Almost Gone: The World’s Rarest Animals is a book by Steve Jenkins (HarperCollins, $5.99) that talks about endangered animals – those that are “gone forever” – and animals that have returned to nature because of preservation efforts. The book tells readers which country each animal is native to, how many are left, and a bit about behavior, diet and the conditions that threaten each animal’s welfare. You’ll also learn that the Indian crocodile, whooping crane and Alpine ibex are making a comeback thanks to efforts to protect their habitats. For children ages 5 to 9.


Tracking Trash: Flotsam, Jetsam and the Science of Ocean Motion, by Loree Griffin Burns (Houghton Mifflin Books for Children, $18). Assisted by group of beachcombers, oceanographer Dr. Curtis Ebbesmeyer “tracks trash in the name of science.” From sneakers to hockey gloves to toys, the scientist monitors the fate of trash that has found its way into the ocean, as well as the destructive effect garbage can have on oceans and the small and large creatures who live in the deep waters. For children ages 10 and older.


Uno’s Garden, by Graeme Base (Abrams Books for Young Readers, $19.95), is a colorful book about Uno and his love of the forest and the imaginary animals that live there. The book focuses on the importance of striking a balance between development and conservation of nature. For children 6 and older.


One Well: The Story of Water on Earth, by Rochelle Straus with illustrations by Rosemary Woods (Kids Can Press, $17.95), asks readers to think of all the water on Earth as belonging to one well, which is shared by all people and animals. The book explains where water is found, how the water cycle operates and the importance of water for people, plants, animals and their habitats. For children 8 and older.


Ryan and Jimmy and the Well in Africa That Brought Them Together, by Herb Shoveller (Kids Can Press, $9.95), is a true story about Ryan, a Canadian boy, who gets a pen pal in Uganda, Jimmy, and is amazed to find out how far people have to walk to get water. And when they get the water, it’s often brown, smelly and not very good tasting. Ryan starts a drive to raise money to build a well in Uganda. When the boys finally meet, they form a bond of friendship that is unbreakable. For children ages 8 to 12.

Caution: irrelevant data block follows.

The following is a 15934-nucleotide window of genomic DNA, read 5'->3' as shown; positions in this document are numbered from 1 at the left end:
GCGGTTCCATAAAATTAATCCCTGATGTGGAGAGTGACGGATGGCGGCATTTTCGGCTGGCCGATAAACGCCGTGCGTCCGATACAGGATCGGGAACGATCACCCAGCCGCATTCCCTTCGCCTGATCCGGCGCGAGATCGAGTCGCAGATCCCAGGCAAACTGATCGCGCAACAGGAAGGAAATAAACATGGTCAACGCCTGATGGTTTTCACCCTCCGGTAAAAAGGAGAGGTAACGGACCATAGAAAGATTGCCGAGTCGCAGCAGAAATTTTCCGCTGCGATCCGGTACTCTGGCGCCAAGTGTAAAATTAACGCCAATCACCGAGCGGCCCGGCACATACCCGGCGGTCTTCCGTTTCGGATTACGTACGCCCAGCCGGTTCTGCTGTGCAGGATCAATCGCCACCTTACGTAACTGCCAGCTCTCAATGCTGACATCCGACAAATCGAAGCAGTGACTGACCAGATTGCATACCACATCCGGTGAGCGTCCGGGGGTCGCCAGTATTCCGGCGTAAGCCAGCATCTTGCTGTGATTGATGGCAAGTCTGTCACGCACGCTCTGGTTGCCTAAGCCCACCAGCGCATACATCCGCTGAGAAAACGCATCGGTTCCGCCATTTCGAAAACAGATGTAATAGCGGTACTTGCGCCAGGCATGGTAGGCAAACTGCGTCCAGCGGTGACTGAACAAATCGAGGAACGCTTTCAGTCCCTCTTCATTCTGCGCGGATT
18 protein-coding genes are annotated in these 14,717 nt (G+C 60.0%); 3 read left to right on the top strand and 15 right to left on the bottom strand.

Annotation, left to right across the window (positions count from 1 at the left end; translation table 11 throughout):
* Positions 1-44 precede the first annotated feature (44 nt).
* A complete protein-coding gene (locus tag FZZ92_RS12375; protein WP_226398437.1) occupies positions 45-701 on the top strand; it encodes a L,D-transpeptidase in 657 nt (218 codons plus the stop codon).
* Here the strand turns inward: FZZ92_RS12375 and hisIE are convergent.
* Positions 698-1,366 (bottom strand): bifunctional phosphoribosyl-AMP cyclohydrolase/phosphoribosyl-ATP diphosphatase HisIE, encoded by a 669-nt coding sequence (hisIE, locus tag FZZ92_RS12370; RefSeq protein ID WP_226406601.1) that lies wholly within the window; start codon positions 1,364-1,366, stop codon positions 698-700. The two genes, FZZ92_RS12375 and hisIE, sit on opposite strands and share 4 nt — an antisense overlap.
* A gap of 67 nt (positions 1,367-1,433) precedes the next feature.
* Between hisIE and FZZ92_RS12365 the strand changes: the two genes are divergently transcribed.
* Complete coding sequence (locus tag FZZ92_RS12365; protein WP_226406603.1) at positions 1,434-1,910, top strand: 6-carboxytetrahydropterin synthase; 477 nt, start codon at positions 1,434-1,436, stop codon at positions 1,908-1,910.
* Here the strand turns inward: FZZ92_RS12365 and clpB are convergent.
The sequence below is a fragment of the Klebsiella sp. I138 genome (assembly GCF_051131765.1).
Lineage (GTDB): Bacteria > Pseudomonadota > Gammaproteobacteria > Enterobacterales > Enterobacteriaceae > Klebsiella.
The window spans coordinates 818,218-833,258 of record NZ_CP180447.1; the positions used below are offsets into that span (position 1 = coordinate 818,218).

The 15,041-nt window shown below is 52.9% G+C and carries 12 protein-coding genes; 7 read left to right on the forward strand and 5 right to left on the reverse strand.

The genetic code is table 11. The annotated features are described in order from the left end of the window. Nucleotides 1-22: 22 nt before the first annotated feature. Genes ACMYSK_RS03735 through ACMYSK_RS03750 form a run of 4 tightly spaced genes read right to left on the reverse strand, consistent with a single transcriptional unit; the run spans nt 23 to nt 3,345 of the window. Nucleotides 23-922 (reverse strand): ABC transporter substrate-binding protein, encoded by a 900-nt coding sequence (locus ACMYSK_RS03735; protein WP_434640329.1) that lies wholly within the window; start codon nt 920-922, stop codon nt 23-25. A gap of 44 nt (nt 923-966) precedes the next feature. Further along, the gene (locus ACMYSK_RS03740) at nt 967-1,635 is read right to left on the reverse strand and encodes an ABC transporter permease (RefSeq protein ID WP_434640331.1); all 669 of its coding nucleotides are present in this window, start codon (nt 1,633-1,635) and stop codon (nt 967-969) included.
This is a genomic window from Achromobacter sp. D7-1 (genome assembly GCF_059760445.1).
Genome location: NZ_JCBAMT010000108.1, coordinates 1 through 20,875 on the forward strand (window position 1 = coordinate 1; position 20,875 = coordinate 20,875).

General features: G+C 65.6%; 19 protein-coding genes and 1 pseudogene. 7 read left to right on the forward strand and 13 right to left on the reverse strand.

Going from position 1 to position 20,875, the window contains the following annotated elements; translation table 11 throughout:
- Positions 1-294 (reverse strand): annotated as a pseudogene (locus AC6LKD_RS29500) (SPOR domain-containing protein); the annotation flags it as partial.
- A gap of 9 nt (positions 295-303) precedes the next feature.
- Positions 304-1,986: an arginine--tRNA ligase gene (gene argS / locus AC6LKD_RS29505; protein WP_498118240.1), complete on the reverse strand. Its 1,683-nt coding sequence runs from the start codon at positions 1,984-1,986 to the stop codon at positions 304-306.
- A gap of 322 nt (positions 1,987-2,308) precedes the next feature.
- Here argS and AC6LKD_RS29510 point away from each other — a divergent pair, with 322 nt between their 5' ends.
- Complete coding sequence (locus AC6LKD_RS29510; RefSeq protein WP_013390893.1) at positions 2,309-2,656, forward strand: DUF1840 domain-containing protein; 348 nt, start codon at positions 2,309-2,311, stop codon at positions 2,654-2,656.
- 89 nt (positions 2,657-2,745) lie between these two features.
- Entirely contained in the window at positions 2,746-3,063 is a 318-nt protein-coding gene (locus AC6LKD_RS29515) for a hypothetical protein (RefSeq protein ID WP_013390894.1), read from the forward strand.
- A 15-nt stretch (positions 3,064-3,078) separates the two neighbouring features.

Crissy the CowPot Gets Her Wish, by Nina Anderson, with illustrations by Scott Johnstone (Safe Goods, $9.95), tells how one farmer went green and recycled cow poop into flower pots. Anderson, a corporate pilot who started a publishing company 15 years ago, has written a catchy book that combines a great story with an important message about environmental stewardship. Using the real life story of how the real CowPots came to exist, the book provides a first-person account in an easy to read book. For children of all ages.


Catch the Wind, by Anne Johnson (Beaver’s Pond Press, $11.50), is a fact-packed book written in story fashion to help children understand wind energy as a renewable resource. It was developed with input from educators and experts in the wind industry. For older grade-school children.


Charlie and Lola: We Are Extremely Very Good Recyclers is a book by Lauren Child (Dial, $16.99), the author and illustrator of the Charlie and Lola series of books about a sister and brother that has now been made into a TV series. After Charlie convinces his sister to recycle her old toys instead of dumping them in the trash, Lola finds a recycling contest. If she can recycle 100 plastic, metal and paper items, she’ll win a tree to plant. For all ages.


Kristin Bender is a reporter at the Oakland Tribune and a frequent contributor to Bay Area Parent.




Interactive Learning Tools


Many CDs, DVDs and even Web sites allow kids and parents to learn more about protecting the Earth. Here is a sampling:




  • Our First Journey is about Jacob, Lydia and a group of other youngsters who take young viewers on a ride into nature, where each stop brings a lesson. For every DVD sold, the company donates $1 to the Nature Conservancy. For ages 3 to 6.
  •  March of the Penguins is a French nature documentary film that won the 2006 Academy Award for best documentary feature. But three years later, it’s still a favorite with children and their parents. It tells the story of the yearly journey of the emperor penguins of Antarctica. For children and adults of all ages.




  • Whole World shares the classic message: “We’ve got the whole world in our hands.” With rich, multicultural illustrations, the book version of Whole World features eco-tips on how to live green and a catchy sing-along CD, sung by Fred Penner. For children 4 and older.
  • Nature Needs Kids and Kids Need Nature is an Earth-friendly CD for kids and parents. They aren’t your typical nursery songs, but they definitely appeal to children. For children 2 and older.
  • This Pretty Planet, performed by Tom Chapin, includes tracks “Two Kinds of Seagulls,” “R-E-C-Y-Cle,” “Good Garbage,” “Happy Earth Day” and more. For children and adults of all ages.


Web site


  • features tracks to download such as “Your Friend (the Shopping Bag Song),” “Styrofoam Pledge,” “Ecology Fight Song,” “Give Each Other a Hand,” “Please Don’t Litter” and many other Earth-friendly tracks. For children 3 and older.


– Kristin Bender